The arrest of Fresno Fire Chief Rob Brown last week puts a spotlight on domestic violence — a crime that police respond to multiple times a day in the central San Joaquin Valley.
Police and advocates of domestic violence victims say the crime takes place at all economic levels and across demographic lines. Officers may respond to an incident at a homeless encampment or in exclusive gated communities. In 2012, Fresno police reported 6,036 domestic violence cases, according to Sgt. Larry Bowlan, who heads the department's domestic violence unit. That number is down from 6,666 in 2011 and 7,170 in 2010.
Brown, who has yet to be charged, was taken into custody after Fresno County sheriff's deputies received a 911 call sending them to his northwest Fresno home near San Joaquin Country Club. They found Brown in his front yard and said he was intoxicated and initially uncooperative. Sheriff's spokesman Chris Curtice said that Brown was pepper-sprayed by a family member and that he struck his wife more than once and knocked her to the floor twice. He is also accused of threatening to kill another family member and choking him. He was booked into Fresno County Jail before being released on a $50,000 bond.
Brown's wife, Beth, who is the city of Fresno's emergency manager, appeared before the media Friday with attorney Charles Magill and her four sons. Magill characterized the arrest as an overreaction and "a parenting issue that got out of hand." That conflicted with a 911 tape released that night by the sheriff's office, in which Beth Brown said she was pushed by her husband, who she described as "very unstable." Rob Brown also appeared Friday to downplay the incident and deny that he was intoxicated, although he admitted drinking earlier at dinner.
California Domestic Violence law is written to include assaults on anyone who shares a home with the assailant, including family members and even roommates. A corporal injury charge carries a penalty of up to four years in prison. However, a defendant may be given probation provided he or she completes a yearlong batterer's program and agrees to other conditions.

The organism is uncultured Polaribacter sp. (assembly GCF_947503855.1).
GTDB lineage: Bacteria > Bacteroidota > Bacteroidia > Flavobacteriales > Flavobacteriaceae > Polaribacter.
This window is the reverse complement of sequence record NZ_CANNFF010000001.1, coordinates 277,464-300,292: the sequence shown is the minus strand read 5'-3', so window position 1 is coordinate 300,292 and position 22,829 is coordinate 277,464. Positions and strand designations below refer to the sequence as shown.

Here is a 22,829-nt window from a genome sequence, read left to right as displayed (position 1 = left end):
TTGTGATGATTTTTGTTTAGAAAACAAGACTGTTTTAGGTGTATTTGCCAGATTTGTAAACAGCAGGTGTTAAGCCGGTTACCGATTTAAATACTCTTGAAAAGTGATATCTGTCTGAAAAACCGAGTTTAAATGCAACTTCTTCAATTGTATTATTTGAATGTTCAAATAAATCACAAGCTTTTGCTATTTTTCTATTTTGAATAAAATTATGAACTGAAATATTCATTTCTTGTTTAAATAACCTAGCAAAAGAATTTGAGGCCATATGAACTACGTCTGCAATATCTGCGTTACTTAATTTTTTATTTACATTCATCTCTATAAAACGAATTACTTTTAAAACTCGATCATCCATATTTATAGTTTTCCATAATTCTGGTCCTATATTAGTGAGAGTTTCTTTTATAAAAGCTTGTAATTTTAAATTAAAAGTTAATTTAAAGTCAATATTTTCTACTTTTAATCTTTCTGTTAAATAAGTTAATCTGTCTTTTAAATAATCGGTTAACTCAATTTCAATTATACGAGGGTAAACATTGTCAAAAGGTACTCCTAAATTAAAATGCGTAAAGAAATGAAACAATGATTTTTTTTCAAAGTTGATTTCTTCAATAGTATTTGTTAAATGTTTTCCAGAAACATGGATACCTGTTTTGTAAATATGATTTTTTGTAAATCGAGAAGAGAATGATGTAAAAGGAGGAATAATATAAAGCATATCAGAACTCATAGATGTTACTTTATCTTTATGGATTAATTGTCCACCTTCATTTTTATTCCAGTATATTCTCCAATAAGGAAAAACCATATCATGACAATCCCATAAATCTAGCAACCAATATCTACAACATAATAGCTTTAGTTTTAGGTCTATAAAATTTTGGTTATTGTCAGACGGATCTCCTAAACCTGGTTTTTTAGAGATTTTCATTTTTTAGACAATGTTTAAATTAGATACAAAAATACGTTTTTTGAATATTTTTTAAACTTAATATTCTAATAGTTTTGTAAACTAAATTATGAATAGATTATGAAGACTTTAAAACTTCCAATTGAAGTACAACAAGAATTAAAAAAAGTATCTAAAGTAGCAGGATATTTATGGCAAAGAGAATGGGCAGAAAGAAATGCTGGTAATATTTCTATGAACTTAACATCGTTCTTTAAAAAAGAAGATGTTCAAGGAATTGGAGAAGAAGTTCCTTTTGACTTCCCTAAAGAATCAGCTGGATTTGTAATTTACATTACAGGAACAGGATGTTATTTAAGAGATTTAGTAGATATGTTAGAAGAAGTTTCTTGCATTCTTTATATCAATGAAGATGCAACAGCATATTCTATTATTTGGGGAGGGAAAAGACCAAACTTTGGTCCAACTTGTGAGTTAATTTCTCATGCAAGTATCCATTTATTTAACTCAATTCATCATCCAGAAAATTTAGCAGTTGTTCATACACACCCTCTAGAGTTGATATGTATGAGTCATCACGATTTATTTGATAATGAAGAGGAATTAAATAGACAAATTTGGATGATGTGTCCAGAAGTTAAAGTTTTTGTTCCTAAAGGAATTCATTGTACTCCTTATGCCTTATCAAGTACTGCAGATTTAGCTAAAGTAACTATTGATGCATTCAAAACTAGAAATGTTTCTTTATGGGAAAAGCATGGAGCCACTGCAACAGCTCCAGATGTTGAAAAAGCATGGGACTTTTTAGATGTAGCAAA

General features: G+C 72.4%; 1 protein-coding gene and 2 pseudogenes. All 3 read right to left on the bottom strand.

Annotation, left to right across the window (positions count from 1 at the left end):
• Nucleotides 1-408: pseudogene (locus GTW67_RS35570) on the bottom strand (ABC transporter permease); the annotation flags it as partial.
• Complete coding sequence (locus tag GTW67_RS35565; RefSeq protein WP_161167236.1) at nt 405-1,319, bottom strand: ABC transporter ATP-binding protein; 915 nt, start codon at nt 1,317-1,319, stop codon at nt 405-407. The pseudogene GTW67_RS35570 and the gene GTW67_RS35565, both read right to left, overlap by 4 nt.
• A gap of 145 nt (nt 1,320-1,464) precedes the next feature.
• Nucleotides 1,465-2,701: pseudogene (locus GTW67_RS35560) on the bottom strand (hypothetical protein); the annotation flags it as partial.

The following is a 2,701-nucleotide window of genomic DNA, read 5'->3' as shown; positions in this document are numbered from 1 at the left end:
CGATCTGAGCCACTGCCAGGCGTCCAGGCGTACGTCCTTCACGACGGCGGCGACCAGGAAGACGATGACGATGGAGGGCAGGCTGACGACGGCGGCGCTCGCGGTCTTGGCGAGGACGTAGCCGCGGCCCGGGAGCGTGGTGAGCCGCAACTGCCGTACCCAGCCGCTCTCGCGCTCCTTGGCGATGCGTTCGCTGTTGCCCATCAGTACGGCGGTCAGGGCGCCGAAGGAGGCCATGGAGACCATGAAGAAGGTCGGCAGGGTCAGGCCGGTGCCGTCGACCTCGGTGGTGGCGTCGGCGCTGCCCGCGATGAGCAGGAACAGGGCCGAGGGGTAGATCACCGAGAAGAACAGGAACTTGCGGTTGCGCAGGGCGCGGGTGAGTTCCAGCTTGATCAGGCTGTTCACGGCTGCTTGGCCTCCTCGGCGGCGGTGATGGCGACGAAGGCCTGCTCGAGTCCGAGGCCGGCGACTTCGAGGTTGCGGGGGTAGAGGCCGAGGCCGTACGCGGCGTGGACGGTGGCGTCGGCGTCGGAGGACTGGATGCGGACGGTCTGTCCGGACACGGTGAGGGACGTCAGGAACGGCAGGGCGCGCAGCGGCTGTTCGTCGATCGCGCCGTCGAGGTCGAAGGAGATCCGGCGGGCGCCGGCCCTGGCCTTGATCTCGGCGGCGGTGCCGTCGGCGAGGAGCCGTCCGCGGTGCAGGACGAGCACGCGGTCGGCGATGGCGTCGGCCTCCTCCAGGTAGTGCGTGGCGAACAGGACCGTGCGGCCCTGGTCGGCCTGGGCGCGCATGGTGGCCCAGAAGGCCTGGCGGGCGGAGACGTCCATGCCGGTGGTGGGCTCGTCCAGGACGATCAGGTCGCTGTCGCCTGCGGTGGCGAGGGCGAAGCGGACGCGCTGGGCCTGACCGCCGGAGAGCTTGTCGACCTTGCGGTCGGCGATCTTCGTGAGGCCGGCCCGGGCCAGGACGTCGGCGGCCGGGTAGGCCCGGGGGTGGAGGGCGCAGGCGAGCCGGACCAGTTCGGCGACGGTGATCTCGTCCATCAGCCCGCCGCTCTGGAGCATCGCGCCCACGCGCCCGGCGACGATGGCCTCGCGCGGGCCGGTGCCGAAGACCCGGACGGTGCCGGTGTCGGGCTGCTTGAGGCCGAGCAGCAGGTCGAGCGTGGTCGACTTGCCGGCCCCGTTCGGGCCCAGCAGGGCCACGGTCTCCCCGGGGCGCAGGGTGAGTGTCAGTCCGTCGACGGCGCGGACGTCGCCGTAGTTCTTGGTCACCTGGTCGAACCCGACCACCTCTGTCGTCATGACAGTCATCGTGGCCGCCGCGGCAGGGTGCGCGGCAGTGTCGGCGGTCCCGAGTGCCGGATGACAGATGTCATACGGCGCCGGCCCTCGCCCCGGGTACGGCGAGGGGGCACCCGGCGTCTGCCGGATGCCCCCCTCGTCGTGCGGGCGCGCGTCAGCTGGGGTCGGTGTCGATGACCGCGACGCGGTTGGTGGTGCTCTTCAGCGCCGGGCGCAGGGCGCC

Police and the courts confront domestic violence crimes from multiple angles. As an example, the police department's Bowlan said his unit staffs six detectives, a community recourse officer, and two victim advocates from the Marjaree Mason Center whose salaries are paid by the department. The unit also works closely with child protective services and the Fresno County District Attorney's Office. The victim advocates get involved early in the process and escort victims to court hearings. Bowlan said the CPS worker is important because children often witness violence inflicted on a family member. Detectives follow up domestic violence cases encountered by patrol officers, which can begin with a verbal argument and end in a physical assault.
Bowlan said his detectives "handle anything from attempted homicide to vandalism."
A person arrested on domestic violence charges faces a hearing in Department 95 or 96 of Fresno County Superior Court — courtrooms on the north side of the Fresno County Jail. The courtrooms, decorated with photographs of Yosemite Valley, have a glassed-in enclosure in one corner for the defendants who are brought straight from the jail to answer charges and bench-style seating for everyone else. Before court begins, attorneys bustle in and out through side doors carrying case folders while other attorneys confer with defendants and advocates murmur suggestions to victims.
It is not the first appearance in the court for many defendants. Many are back in court because they have not been attending batterer's meetings. They are often warned that their probations will be canceled and that they will be sent to prison if attendance doesn't improve.
Katie Crask, a former victim advocate for the police department, oversees a Marjaree Mason Center program for those convicted of domestic violence. It takes place in a nondescript office building on Shaw Avenue. Those attending, who may have just been sentenced by the court or may be finishing the 52-week program, sit in a circle in an encounterlike setting. Crask said feelings of denial and defensiveness are common among those in the classes. They often arrive there after committing an act of violence because they feel they are losing control over a relationship.
"The nuts and bolts are power and control," she said.
At the heart of the effort to change behavior, she adds, is teaching batterers to understand the "Cycle of Violence," which shows how a batterer moves from a phase involving the buildup of tension, to an explosion of violence against the victim, to a honeymoon phase, in which the batterer apologizes and promises to change. Then the tension builds again.
"By the time the roses are dying, the abuse starts again," Crask said.
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